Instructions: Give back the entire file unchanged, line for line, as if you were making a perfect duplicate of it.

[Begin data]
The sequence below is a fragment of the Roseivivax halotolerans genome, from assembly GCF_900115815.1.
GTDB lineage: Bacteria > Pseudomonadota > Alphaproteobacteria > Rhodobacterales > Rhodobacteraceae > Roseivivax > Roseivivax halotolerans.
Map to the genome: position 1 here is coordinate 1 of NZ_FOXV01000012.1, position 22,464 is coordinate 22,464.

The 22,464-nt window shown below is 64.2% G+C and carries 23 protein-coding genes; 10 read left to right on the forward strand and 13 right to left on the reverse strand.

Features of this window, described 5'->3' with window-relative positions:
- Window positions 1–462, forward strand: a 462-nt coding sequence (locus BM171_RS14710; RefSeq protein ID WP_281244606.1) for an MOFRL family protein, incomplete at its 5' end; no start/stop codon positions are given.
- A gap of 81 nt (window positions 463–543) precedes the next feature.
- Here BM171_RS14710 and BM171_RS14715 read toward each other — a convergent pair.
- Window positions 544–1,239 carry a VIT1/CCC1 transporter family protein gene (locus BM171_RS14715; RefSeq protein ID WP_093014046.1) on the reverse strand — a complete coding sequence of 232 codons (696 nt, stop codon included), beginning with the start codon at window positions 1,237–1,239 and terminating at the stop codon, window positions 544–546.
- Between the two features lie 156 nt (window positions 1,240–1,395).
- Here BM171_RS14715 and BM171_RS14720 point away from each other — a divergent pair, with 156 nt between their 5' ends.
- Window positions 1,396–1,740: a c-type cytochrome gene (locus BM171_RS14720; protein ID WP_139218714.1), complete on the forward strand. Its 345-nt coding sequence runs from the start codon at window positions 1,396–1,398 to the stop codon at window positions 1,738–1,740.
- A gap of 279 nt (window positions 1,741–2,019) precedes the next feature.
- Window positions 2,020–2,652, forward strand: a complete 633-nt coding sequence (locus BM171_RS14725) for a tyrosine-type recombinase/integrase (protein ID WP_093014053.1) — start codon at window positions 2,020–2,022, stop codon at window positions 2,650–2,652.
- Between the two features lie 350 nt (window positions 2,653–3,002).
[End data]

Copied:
The sequence below is a fragment of the Roseivivax halotolerans genome, from assembly GCF_900115815.1.
GTDB lineage: Bacteria > Pseudomonadota > Alphaproteobacteria > Rhodobacterales > Rhodobacteraceae > Roseivivax > Roseivivax halotolerans.
Map to the genome: position 1 here is coordinate 1 of NZ_FOXV01000012.1, position 22,464 is coordinate 22,464.

The 22,464-nt window shown below is 64.2% G+C and carries 23 protein-coding genes; 10 read left to right on the forward strand and 13 right to left on the reverse strand.

Features of this window, described 5'->3' with window-relative positions:
- Window positions 1–462, forward strand: a 462-nt coding sequence (locus BM171_RS14710; RefSeq protein ID WP_281244606.1) for an MOFRL family protein, incomplete at its 5' end; no start/stop codon positions are given.
- A gap of 81 nt (window positions 463–543) precedes the next feature.
- Here BM171_RS14710 and BM171_RS14715 read toward each other — a convergent pair.
- Window positions 544–1,239 carry a VIT1/CCC1 transporter family protein gene (locus BM171_RS14715; RefSeq protein ID WP_093014046.1) on the reverse strand — a complete coding sequence of 232 codons (696 nt, stop codon included), beginning with the start codon at window positions 1,237–1,239 and terminating at the stop codon, window positions 544–546.
- Between the two features lie 156 nt (window positions 1,240–1,395).
- Here BM171_RS14715 and BM171_RS14720 point away from each other — a divergent pair, with 156 nt between their 5' ends.
- Window positions 1,396–1,740: a c-type cytochrome gene (locus BM171_RS14720; protein ID WP_139218714.1), complete on the forward strand. Its 345-nt coding sequence runs from the start codon at window positions 1,396–1,398 to the stop codon at window positions 1,738–1,740.
- A gap of 279 nt (window positions 1,741–2,019) precedes the next feature.
- Window positions 2,020–2,652, forward strand: a complete 633-nt coding sequence (locus BM171_RS14725) for a tyrosine-type recombinase/integrase (protein ID WP_093014053.1) — start codon at window positions 2,020–2,022, stop codon at window positions 2,650–2,652.
- Between the two features lie 350 nt (window positions 2,653–3,002).